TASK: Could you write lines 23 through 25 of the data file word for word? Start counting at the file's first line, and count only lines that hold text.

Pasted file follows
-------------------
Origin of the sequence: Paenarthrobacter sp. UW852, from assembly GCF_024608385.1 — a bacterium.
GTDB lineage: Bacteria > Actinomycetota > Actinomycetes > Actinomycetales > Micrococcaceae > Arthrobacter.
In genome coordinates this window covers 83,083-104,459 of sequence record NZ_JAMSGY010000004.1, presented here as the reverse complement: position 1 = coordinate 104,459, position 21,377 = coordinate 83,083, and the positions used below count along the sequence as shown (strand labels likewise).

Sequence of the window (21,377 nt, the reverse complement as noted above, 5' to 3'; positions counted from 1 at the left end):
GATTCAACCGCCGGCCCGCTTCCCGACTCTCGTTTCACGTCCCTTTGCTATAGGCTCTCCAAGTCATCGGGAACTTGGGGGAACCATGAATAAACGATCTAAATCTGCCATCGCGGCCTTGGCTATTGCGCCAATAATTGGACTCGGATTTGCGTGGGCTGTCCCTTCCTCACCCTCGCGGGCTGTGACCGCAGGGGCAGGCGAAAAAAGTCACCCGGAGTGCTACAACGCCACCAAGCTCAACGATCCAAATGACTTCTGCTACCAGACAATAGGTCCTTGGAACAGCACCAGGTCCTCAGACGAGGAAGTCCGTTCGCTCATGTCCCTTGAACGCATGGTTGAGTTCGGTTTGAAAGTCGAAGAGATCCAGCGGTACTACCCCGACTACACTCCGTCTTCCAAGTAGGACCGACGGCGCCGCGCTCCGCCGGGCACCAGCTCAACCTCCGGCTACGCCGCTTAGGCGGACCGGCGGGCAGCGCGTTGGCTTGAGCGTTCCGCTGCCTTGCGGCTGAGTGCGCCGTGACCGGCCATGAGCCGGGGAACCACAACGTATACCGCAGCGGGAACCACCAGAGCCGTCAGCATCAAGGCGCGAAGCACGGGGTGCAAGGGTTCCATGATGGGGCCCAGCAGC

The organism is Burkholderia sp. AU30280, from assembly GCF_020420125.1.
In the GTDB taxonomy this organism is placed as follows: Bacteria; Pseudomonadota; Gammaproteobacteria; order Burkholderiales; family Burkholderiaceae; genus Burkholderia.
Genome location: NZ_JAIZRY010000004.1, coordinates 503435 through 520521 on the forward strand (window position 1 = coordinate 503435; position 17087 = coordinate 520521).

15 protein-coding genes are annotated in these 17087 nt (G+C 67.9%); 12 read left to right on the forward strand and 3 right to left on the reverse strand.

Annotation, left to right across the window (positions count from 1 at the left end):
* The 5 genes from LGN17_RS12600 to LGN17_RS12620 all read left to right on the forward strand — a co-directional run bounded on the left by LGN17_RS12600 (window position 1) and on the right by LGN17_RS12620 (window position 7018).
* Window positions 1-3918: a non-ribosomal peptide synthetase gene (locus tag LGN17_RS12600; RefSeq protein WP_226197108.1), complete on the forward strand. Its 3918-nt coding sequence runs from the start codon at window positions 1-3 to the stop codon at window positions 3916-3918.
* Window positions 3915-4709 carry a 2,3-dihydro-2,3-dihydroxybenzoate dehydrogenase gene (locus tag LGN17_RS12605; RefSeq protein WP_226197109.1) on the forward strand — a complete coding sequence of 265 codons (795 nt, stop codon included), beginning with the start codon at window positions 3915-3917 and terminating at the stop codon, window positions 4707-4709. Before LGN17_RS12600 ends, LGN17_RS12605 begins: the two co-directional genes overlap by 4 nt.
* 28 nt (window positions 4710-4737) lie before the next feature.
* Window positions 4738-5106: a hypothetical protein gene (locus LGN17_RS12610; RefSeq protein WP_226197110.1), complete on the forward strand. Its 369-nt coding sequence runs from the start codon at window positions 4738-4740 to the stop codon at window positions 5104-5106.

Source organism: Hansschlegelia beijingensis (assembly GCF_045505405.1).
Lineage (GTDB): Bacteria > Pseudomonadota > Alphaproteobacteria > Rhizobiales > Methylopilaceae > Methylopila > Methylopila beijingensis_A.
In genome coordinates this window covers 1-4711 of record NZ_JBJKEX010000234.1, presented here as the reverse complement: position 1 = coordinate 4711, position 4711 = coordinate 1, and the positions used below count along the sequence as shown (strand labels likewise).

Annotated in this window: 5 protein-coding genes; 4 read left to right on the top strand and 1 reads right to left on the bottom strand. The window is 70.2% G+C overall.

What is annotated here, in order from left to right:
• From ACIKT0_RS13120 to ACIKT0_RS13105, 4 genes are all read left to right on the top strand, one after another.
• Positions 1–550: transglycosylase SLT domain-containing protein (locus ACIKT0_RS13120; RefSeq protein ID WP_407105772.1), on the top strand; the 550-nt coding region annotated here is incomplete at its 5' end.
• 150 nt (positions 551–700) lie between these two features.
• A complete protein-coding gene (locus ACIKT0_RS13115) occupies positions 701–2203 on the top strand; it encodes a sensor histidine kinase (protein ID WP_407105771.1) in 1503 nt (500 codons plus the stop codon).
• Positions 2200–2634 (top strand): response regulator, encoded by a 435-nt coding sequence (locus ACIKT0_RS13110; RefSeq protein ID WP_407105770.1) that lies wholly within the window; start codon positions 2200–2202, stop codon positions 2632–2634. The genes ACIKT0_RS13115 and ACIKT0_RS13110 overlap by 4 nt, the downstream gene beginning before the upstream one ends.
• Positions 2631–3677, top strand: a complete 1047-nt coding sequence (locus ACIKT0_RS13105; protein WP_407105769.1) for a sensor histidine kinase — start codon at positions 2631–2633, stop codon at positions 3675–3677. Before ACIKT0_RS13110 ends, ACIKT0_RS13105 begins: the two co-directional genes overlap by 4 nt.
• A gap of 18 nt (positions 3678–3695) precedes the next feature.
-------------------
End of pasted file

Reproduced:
• 150 nt (positions 551–700) lie between these two features.
• A complete protein-coding gene (locus ACIKT0_RS13115) occupies positions 701–2203 on the top strand; it encodes a sensor histidine kinase (protein ID WP_407105771.1) in 1503 nt (500 codons plus the stop codon).
• Positions 2200–2634 (top strand): response regulator, encoded by a 435-nt coding sequence (locus ACIKT0_RS13110; RefSeq protein ID WP_407105770.1) that lies wholly within the window; start codon positions 2200–2202, stop codon positions 2632–2634. The genes ACIKT0_RS13115 and ACIKT0_RS13110 overlap by 4 nt, the downstream gene beginning before the upstream one ends.